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ACR 2017 | Daily Highlights
Induction of Immune Tolerance through an Epitope-Specific Vaccine Induces Clinical Amelioration in Patients with Rheumatoid Arthritis
Authors: Jin Hui Sherlynn Chan1, Theodorus van den Broek2, Jing Yao Leong1, Maura Rossetti3, Roberto Spreafico4 and Salvatore Albani1,5, 1SingHealth Translational Immunology and Inflammation Centre (STIIC), Duke-NUS Medical School, Singapore, Singapore, 2University Medical Center of Utrecht, Utrecht, Netherlands, 3University of California, Los Angeles, Los Angeles, CA, 4Synthetic Genomics, La Jolla, CA, 5KK Women's and Children's Hospital, Singapore, Singapore
The manipulation of immune tolerance using immune checkpoints such as PD-1 is gaining progressive attraction in diseases such cancer where such manipulation would be clinically relevant. In our previous studies, we have identified an antigenic epitope which contributes to autoimmune inflammation in rheumatoid arthritis. Using dnaJP1, a peptide derived from the pro-inflammatory dnaJ proteins, we have concluded Phase I and II clinical trials1,2 in which clinical amelioration was associated with the induction of immune tolerance to dnaJP1. Here, we hypothesize that clinical amelioration relies on immunomodulatory mechanisms of immune tolerance involving the reactivation of immune checkpoints.
PBMCs obtained at the end of the Phase II trial (Day168), from clinical responders treated with dnaJP1 (n=6) and clinical non-responders treated with placebo (n=10) were studied for gene expression by quantitative PCR and multi-coloured flow cytometry with antibody panels designed to investigate the T cell immunomes. Flow cytometry results were analysed by clustering with Multi-Dimensional Automated Reduction and Visualization (MARVis), an in-house customised machine learning software.
Analysis of PBMCs with the MARVis software employed in this study allowed for the identification of immune subsets and the dissection of complex interactions between immune cell populations at a level which was unachievable before. Examination of the T cell immunomes of dnaJP1 responders and placebo non-responders revealed that clinical amelioration is an outcome of an active process of tolerization. More specifically, the induction of immune tolerance appears to depend on the generation of a population of CD4+FoxP3+ regulatory T (Treg) cells in which PD-1 plays an active role in enhancing the production of anti-inflammatory cytokines such as TGFβ. This vital observation is complemented by the reshaping of the effector T (Teff) cell compartment which is accompanied by a significant decline in the expression of pro-inflammatory cytokines such as IL-17A and IFNγ between the start and the end of epitope-specific immunotherapy. In parallel, epitope-specific immunotherapy also elicited a subset of antigen-experienced memory T cells (CD4+CD45RO+CD69+TGFβ+) which are reliant on tolerogenic pathways.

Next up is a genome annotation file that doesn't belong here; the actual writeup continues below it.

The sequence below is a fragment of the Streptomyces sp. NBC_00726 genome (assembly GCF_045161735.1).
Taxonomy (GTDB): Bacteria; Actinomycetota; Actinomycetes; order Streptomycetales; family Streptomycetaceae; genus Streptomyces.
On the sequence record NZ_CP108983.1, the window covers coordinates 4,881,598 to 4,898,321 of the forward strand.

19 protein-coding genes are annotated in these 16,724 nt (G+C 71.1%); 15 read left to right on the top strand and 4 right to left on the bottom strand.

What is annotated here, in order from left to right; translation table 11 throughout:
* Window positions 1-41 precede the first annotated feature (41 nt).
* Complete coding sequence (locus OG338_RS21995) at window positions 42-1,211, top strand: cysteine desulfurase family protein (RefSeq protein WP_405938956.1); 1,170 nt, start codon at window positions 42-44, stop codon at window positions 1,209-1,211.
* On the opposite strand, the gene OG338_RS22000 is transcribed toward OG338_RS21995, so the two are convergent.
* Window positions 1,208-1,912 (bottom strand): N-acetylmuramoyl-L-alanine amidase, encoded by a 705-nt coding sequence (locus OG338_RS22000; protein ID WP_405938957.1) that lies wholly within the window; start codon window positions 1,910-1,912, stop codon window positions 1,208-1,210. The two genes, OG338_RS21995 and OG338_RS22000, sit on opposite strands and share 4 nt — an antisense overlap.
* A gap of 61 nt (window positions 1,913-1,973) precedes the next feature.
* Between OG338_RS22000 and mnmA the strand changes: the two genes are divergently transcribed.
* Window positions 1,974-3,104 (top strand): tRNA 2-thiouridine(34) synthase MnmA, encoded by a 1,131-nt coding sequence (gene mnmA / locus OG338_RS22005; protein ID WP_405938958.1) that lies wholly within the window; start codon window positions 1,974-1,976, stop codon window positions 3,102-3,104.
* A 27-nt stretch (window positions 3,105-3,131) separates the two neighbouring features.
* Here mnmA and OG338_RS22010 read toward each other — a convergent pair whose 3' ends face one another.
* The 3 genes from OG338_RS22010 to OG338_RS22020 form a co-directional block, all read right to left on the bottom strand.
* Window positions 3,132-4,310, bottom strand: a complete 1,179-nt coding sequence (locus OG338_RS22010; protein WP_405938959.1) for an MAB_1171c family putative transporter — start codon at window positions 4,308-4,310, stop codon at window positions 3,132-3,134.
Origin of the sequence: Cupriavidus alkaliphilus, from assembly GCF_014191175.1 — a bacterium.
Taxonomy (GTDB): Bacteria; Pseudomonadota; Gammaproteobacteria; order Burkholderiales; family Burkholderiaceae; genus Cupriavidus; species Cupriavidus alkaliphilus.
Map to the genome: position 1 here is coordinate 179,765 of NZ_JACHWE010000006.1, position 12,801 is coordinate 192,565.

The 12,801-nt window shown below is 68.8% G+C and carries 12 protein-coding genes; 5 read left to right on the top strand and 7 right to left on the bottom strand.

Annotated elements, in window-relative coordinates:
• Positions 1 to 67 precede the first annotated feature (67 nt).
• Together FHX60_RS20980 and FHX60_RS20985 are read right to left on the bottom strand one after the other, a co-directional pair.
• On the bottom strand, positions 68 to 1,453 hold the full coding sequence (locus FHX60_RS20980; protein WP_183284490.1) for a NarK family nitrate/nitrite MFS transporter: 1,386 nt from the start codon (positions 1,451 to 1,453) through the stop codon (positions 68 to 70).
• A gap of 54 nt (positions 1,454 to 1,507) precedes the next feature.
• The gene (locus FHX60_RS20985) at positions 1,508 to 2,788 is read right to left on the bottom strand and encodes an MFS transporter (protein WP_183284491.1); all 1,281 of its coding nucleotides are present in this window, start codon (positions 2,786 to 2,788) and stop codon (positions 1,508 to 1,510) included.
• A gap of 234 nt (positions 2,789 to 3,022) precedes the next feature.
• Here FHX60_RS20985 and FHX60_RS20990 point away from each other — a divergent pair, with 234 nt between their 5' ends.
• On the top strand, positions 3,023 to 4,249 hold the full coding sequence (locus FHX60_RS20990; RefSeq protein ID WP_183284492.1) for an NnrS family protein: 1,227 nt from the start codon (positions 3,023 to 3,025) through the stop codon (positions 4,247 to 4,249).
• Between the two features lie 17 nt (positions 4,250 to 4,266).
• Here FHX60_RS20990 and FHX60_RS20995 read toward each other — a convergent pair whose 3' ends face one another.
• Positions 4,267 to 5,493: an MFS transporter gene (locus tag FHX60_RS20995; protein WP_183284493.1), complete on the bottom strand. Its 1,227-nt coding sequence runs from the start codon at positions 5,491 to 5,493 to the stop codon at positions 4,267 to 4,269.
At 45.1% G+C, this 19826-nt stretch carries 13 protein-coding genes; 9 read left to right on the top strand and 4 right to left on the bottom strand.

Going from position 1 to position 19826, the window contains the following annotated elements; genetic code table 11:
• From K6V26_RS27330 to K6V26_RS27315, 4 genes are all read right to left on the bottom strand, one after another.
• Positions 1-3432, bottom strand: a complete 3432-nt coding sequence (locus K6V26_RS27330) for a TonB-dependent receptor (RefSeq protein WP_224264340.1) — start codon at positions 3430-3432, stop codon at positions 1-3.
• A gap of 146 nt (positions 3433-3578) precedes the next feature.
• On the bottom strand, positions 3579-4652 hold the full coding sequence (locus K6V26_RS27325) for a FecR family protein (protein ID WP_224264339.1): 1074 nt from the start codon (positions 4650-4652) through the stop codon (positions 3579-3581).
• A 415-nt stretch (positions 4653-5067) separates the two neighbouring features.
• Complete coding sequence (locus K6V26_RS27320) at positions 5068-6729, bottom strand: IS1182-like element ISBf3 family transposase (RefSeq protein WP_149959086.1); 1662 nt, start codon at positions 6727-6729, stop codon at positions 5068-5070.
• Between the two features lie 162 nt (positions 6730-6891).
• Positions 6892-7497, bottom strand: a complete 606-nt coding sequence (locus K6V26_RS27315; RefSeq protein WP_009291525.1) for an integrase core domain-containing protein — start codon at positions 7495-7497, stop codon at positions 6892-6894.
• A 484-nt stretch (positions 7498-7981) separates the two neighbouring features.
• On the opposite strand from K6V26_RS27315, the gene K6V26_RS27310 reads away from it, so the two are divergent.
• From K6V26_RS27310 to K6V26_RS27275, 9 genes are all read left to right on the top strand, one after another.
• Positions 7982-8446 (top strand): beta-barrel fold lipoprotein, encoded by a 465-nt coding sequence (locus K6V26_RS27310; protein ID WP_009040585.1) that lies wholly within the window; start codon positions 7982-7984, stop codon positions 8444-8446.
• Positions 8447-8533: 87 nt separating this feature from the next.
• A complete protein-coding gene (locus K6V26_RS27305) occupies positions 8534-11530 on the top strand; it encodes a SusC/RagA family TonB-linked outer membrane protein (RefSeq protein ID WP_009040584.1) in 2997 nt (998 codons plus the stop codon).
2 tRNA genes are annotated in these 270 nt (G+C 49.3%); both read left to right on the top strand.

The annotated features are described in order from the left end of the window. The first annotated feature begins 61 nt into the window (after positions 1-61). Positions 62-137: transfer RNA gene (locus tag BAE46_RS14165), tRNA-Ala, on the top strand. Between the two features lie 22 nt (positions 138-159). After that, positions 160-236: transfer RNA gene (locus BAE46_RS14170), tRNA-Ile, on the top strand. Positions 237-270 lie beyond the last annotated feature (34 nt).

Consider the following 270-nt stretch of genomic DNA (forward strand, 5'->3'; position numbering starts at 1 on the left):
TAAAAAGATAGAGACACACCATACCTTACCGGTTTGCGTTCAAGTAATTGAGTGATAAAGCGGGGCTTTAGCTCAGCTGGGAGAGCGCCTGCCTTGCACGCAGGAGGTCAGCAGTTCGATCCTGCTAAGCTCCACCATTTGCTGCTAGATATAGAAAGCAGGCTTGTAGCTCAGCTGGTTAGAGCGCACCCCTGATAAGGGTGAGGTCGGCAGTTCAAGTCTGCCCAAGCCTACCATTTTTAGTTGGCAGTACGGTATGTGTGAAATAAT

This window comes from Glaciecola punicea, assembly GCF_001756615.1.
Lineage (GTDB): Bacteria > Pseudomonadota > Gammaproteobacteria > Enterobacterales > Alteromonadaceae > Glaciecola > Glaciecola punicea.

We have taken a holistic approach in identifying the mechanisms dictating the induction of immune tolerance. Our data paves the way for a vaccine-like approach for epitope-specific immunotherapy in rheumatoid arthritis. This novel approach relies on the restoration of the balance amongst various immune checkpoints and will contribute significantly to the development of clinically effective therapies in RA.
1 Prakken et al., 2004, PNAS
2 Koffeman et al., 2009, Arthritis & Rheumatism
Additional Disclosure: S. Albani is the inventor of patents owned by Singhealth & UCSD
J. H. S. Chan, None; T. van den Broek, None; J. Y. Leong, None; M. Rossetti, None; R. Spreafico, None; S. Albani, None.
In Phase I and II clinical trials of dnaJP1, a peptide derived from the pro-inflammatory dnaJ proteins, clinical amelioration was associated with the induction of immune tolerance to dnaJP1. In responders, the immunization was associated with the generation of a population of Treg cells in which PD-1 actively role enhances the production of anti-inflammatory cytokines such as TGFβ and a significant decline in the expression of pro-inflammatory IL-17A and IFNγ. In parallel, epitope-specific immunotherapy elicited a subset of antigen-experienced memory T cells reliant on tolerogenic pathways.
Data from this and other advanced approaches suggest that non-pharmaceutical methods bear the potential for meaningful modulation of autoimmune disease – an exciting prospect for our future.
Prof. Dr. Paul Hasler